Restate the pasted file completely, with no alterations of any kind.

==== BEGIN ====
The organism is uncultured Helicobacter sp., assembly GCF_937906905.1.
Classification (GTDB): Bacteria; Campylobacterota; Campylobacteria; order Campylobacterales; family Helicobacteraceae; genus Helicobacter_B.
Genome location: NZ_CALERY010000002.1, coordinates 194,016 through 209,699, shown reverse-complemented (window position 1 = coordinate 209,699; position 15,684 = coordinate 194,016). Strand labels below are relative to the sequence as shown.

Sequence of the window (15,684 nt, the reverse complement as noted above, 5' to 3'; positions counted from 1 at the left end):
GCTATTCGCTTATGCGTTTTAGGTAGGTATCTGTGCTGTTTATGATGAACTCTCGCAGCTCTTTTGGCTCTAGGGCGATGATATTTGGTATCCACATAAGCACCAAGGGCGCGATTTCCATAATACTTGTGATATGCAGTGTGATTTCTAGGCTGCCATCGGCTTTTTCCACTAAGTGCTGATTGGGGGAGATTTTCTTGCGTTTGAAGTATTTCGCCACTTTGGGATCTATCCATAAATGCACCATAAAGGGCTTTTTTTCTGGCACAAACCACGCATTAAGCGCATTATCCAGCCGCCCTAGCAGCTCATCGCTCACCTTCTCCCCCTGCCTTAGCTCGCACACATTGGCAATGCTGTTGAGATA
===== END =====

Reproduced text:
The organism is uncultured Helicobacter sp., assembly GCF_937906905.1.
Classification (GTDB): Bacteria; Campylobacterota; Campylobacteria; order Campylobacterales; family Helicobacteraceae; genus Helicobacter_B.
Genome location: NZ_CALERY010000002.1, coordinates 194,016 through 209,699, shown reverse-complemented (window position 1 = coordinate 209,699; position 15,684 = coordinate 194,016). Strand labels below are relative to the sequence as shown.

Sequence of the window (15,684 nt, the reverse complement as noted above, 5' to 3'; positions counted from 1 at the left end):
GCTATTCGCTTATGCGTTTTAGGTAGGTATCTGTGCTGTTTATGATGAACTCTCGCAGCTCTTTTGGCTCTAGGGCGATGATATTTGGTATCCACATAAGCACCAAGGGCGCGATTTCCATAATACTTGTGATATGCAGTGTGATTTCTAGGCTGCCATCGGCTTTTTCCACTAAGTGCTGATTGGGGGAGATTTTCTTGCGTTTGAAGTATTTCGCCACTTTGGGATCTATCCATAAATGCACCATAAAGGGCTTTTTTTCTGGCACAAACCACGCATTAAGCGCATTATCCAGCCGCCCTAGCAGCTCATCGCTCACCTTCTCCCCCTGCCTTAGCTCGCACACATTGGCAATGCTGTTGAGATA